Everyone wonders why I take cold showers instead of hot ones, like a normal person. Here’s why: Cold stimulates. It invigorates. It opens your brain up for creativity. Lots of things do, but we rarely do them. Let’s talk to investigative journalist Scott Carney, who lives for the crazy! Scott has worked in some of the most dangerous and unlikely corners of the world. His work blends narrative non-fiction with ethnography. “What Doesn’t Kill Us” was a New York Times bestseller; other works include The Red Market and The Enlightenment Trap. Carney was a contributing editor at Wired for five years and his writing also appears in Mother Jones, Men’s Journal, Playboy, Foreign Policy, Discover, Outside and Fast Company. He attended Kenyon College and has a masters degree in anthropology from the University of Wisconsin-Madison. He currently lives in Denver, CO

““With no challenge to overcome, frontier to press, or threat to flee from, the humans of this millennium are overstuffed, overheated, and understimulated.” 

-Scott Carney What Doesn’t Kill Us: How Freezing Water, Extreme Altitude, and Environmental Conditioning Will Renew Our Lost Evolutionary Strength


May 8. Hey guys, Peter Shankman here waiting on, uh, Scott Carney, who is just finishing up an interview with NPR. I believe so. I’m, uh, obviously not as important as NPR you are. So as soon as I hear from Scott, that he is on board, I will bring him into the studio, but I am. Uh, thrilled that anyone is watching or anyone is here.

I hope you guys are having a great Friday. I’m going to try to get rid of that background light. There we go. So it is raining in New York city. Unfortunately it was a gorgeous morning. I got to run in outside wearing my mask, but it was lovely to be outside. And, uh, just to feel running outside, gave me a sense of normalcy that I think has been sorely lacking.

Over the past, uh, eight weeks or so. It was very, very nice. Again, we’re waiting on Scott and he should be here any second. So I will, uh, I’ll let everyone know there, uh, waiting on Scott to join any second. So the, uh, the fascinating thing about running outside this morning was that I saw. I’ve got a dozen other runners on the path.

And as we, as I was watching them, um, as, as we were passing each other, we were, you know, we always tend to, runners are a special breed in that we tend to give ourselves more. We give each other room right to pass, especially in New York city, we were giving it to the even more rooms. The point we were hugging the, the, the side of the, of the, of the West side highway path, which I thought was a really nice thing.

And. It’s interesting for those who wear masks, who socially distant, they distance themselves. Coronavirus has done something interesting in that. It has, it has there Scott. Okay. Even better. So standby. Scott is now joining us, so let’s see if he can turn on some light. There we go. Hi buddy. How are you doing?

All right. And we got audio too. We, I said we weren’t as important as your other interview, but we are so glad you’re here. And, uh, welcome Scott. It’s great to have you. I’m going to try to fix the audio. Oh, I can’t find fine me. Alright. Cool. Well, I am sunburned and my hair is a mess, but we’re pretty good.

You know, yours is blue. It might, my beard is big. I mean, this is COVID living, man. Let me, I closed one second. That’s going to be the, okay. Give me that kind of interview. Cool. So it’s great to have you here, Scott. Thank you for joining us. You know, I was talking about how while I was waiting for, to come on.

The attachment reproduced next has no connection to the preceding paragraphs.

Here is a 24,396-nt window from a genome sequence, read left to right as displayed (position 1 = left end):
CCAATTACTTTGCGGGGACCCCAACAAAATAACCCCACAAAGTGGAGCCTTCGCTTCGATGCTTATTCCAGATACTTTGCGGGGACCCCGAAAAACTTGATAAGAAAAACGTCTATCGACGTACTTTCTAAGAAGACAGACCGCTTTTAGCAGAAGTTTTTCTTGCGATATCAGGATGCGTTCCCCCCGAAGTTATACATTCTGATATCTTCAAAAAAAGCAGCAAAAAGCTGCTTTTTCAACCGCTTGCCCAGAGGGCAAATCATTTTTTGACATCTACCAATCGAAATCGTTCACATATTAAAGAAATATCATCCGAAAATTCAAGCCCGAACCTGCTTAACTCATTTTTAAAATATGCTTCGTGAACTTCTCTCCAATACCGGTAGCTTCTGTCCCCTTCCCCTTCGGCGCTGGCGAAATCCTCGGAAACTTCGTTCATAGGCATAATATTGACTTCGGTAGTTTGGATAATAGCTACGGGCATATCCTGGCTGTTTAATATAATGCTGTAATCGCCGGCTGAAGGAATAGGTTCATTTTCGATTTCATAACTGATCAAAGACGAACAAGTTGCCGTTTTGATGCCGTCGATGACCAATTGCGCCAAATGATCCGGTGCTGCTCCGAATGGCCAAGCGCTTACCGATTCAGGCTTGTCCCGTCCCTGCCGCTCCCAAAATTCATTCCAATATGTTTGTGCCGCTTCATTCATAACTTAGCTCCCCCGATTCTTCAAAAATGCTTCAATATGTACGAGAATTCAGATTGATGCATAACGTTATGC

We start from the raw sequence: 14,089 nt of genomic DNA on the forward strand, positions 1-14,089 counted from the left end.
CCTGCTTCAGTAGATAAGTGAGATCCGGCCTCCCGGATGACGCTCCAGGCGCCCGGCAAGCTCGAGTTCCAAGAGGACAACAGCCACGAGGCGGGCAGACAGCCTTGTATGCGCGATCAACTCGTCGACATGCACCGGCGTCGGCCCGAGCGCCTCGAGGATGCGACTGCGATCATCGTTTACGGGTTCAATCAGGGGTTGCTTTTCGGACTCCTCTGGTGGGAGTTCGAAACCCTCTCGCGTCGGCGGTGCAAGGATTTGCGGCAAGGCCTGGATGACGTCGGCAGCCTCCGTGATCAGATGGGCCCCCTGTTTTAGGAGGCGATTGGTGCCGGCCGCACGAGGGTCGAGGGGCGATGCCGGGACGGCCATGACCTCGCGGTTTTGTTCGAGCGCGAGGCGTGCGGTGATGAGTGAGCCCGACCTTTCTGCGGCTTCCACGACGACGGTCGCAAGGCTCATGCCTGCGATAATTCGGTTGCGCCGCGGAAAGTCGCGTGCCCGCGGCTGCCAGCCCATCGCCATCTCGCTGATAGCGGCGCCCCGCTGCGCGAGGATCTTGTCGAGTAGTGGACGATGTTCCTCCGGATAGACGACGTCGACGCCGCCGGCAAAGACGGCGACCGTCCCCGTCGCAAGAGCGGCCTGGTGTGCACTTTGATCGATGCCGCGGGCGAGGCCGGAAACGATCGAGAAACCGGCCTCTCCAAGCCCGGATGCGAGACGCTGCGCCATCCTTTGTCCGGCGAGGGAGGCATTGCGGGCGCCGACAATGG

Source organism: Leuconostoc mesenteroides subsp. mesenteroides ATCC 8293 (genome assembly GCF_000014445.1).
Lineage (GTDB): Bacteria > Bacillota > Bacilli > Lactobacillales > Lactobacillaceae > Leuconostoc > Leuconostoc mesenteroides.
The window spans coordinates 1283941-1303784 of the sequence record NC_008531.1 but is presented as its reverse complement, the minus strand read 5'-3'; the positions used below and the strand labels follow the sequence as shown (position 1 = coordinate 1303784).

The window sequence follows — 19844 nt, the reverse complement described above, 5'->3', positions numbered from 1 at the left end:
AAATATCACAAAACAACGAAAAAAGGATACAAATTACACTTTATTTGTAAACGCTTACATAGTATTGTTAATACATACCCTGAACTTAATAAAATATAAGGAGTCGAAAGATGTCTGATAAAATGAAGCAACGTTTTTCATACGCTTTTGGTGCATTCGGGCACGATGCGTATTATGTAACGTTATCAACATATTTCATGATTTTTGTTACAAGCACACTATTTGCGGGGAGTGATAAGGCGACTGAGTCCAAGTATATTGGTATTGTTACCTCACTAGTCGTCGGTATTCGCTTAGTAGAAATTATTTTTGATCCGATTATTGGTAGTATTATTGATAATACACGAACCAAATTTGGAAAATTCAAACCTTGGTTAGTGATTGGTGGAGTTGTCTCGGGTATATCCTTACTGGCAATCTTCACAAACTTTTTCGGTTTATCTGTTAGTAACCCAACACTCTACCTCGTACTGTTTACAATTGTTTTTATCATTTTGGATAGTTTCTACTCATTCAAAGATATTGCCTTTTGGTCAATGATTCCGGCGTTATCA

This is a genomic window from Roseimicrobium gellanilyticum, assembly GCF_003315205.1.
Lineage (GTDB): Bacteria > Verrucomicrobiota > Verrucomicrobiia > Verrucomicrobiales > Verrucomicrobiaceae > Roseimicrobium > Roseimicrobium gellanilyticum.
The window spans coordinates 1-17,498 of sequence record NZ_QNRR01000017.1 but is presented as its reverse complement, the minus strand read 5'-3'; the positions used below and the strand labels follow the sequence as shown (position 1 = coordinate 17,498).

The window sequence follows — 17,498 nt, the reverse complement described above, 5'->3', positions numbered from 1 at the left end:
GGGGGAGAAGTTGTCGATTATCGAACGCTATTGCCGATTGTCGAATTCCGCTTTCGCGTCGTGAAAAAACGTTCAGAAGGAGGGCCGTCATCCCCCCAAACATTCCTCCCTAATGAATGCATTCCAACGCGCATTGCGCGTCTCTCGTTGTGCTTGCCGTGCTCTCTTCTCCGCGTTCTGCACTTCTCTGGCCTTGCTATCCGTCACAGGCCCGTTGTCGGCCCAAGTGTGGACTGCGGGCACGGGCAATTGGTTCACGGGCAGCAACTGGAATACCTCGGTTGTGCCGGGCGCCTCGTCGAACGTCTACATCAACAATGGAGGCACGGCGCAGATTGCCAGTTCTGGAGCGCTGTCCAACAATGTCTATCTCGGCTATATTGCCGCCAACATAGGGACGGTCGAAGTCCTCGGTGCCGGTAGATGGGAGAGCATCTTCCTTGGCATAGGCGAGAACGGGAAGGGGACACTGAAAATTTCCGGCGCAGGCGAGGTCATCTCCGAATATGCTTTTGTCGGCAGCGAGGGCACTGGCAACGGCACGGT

I was talking this morning about how I went out for a run. I did, if I did three miles on the West side highway and it just, it brought back some. Level of normalcy to that. So desperately needed that we just do not have anymore. And when you say a run on the West side highway, I’m figure, I’m picturing the scene from iron legend, where you’re running in the middle of the road from Zam is that’s not, the highway is open for cars and there were cars.

The West side highway has a jogging path right next to it. Fun fact. Built by the tax measures laid out or pet bond measures laid out by ed cots back in the seventies. The last time New York was in a fiscal crisis. Like we are right now. Thanks. Thanks to ed for those West Western highway junkie path. But, um, you know, it was just, it brought back this level of normalcy that is missing.

And I think that, that if we can figure out how to get just a little bit of normalcy in our day, every day during this nightmare, bullshit, I think it might help go a long way. And I think that there’s no better person to talk about that than you. So I posted your bio and then people know. Sort of what you’re about, you know, you’re the guy who runs up the side of mountains in tee shirts and shorts.

But give us, give us your story real fast. What would you say that it’s because I’m the most normal person, you know, the four that, or in my world you’re perfectly normal. Yes. And everyone is walking into this world. Not so much. Well, you know, I think that that, um, routines are very important, uh, and especially dealing with all the stress that’s out there in the world.

Like we ha we are dealing with, um, all of these asset Terek things that are COVID and a dead economy and zombies chasing on the West side of highway. And. The, the thing is, is that releases all of these hormones in our body, this adrenaline and the cortisol and the things that we’re supposed to give you boosts of energy.

And when you’re stuck inside, you can’t use that energy for anything, right? I mean, you’re, you’re in your apartment. You, all you get to do is grow your beard and have your hair. You change your hair color. And, uh, and what happens is, is if you’re releasing chemicals that need energy and you can’t release it, you get anxiety.

That’s the, that’s the pathway there. So what you’re doing, especially exercise is so good because you’re actually doing something which makes you, um, uh, gives you some sort of physical outlet. Now it gets even better. If, if your exercise can also have an emotional component to it. And I think right now, With there is one because you’re feeling joy, right?